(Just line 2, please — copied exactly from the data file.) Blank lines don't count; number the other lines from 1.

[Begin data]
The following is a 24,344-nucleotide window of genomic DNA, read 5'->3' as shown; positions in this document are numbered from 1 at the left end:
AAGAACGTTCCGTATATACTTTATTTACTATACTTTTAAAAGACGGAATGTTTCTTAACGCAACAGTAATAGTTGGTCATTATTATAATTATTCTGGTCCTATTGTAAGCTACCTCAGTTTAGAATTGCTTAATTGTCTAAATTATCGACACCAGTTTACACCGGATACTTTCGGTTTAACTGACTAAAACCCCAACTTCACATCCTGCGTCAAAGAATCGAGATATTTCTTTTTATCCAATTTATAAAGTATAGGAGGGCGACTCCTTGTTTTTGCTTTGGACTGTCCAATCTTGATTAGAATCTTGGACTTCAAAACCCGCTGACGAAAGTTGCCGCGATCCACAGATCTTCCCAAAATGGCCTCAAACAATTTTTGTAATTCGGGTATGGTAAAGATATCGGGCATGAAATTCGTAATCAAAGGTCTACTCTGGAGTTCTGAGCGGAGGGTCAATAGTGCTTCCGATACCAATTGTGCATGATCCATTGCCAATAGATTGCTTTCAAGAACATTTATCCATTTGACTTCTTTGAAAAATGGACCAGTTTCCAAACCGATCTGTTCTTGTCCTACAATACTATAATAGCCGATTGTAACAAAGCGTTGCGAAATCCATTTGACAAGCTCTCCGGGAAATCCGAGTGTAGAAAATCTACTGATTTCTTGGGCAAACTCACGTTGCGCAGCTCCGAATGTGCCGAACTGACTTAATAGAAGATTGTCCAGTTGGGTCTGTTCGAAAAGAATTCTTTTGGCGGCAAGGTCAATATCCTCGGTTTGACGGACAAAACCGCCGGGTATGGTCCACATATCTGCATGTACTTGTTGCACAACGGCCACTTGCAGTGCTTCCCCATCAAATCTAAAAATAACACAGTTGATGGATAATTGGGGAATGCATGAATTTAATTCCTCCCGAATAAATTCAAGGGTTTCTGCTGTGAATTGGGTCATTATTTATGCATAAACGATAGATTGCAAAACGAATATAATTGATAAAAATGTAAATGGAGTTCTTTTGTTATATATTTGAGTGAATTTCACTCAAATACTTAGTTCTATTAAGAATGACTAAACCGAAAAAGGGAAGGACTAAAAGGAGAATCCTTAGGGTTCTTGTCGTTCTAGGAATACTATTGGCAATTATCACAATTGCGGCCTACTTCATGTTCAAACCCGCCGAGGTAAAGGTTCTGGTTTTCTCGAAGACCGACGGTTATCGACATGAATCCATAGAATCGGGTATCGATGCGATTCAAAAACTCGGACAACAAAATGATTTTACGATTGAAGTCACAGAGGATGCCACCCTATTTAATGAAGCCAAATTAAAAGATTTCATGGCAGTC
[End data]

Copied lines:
AAGAACGTTCCGTATATACTTTATTTACTATACTTTTAAAAGACGGAATGTTTCTTAACGCAACAGTAATAGTTGGTCATTATTATAATTATTCTGGTCCTATTGTAAGCTACCTCAGTTTAGAATTGCTTAATTGTCTAAATTATCGACACCAGTTTACACCGGATACTTTCGGTTTAACTGACTAAAACCCCAACTTCACATCCTGCGTCAAAGAATCGAGATATTTCTTTTTATCCAATTTATAAAGTATAGGAGGGCGACTCCTTGTTTTTGCTTTGGACTGTCCAATCTTGATTAGAATCTTGGACTTCAAAACCCGCTGACGAAAGTTGCCGCGATCCACAGATCTTCCCAAAATGGCCTCAAACAATTTTTGTAATTCGGGTATGGTAAAGATATCGGGCATGAAATTCGTAATCAAAGGTCTACTCTGGAGTTCTGAGCGGAGGGTCAATAGTGCTTCCGATACCAATTGTGCATGATCCATTGCCAATAGATTGCTTTCAAGAACATTTATCCATTTGACTTCTTTGAAAAATGGACCAGTTTCCAAACCGATCTGTTCTTGTCCTACAATACTATAATAGCCGATTGTAACAAAGCGTTGCGAAATCCATTTGACAAGCTCTCCGGGAAATCCGAGTGTAGAAAATCTACTGATTTCTTGGGCAAACTCACGTTGCGCAGCTCCGAATGTGCCGAACTGACTTAATAGAAGATTGTCCAGTTGGGTCTGTTCGAAAAGAATTCTTTTGGCGGCAAGGTCAATATCCTCGGTTTGACGGACAAAACCGCCGGGTATGGTCCACATATCTGCATGTACTTGTTGCACAACGGCCACTTGCAGTGCTTCCCCATCAAATCTAAAAATAACACAGTTGATGGATAATTGGGGAATGCATGAATTTAATTCCTCCCGAATAAATTCAAGGGTTTCTGCTGTGAATTGGGTCATTATTTATGCATAAACGATAGATTGCAAAACGAATATAATTGATAAAAATGTAAATGGAGTTCTTTTGTTATATATTTGAGTGAATTTCACTCAAATACTTAGTTCTATTAAGAATGACTAAACCGAAAAAGGGAAGGACTAAAAGGAGAATCCTTAGGGTTCTTGTCGTTCTAGGAATACTATTGGCAATTATCACAATTGCGGCCTACTTCATGTTCAAACCCGCCGAGGTAAAGGTTCTGGTTTTCTCGAAGACCGACGGTTATCGACATGAATCCATAGAATCGGGTATCGATGCGATTCAAAAACTCGGACAACAAAATGATTTTACGATTGAAGTCACAGAGGATGCCACCCTATTTAATGAAGCCAAATTAAAAGATTTCATGGCAGTC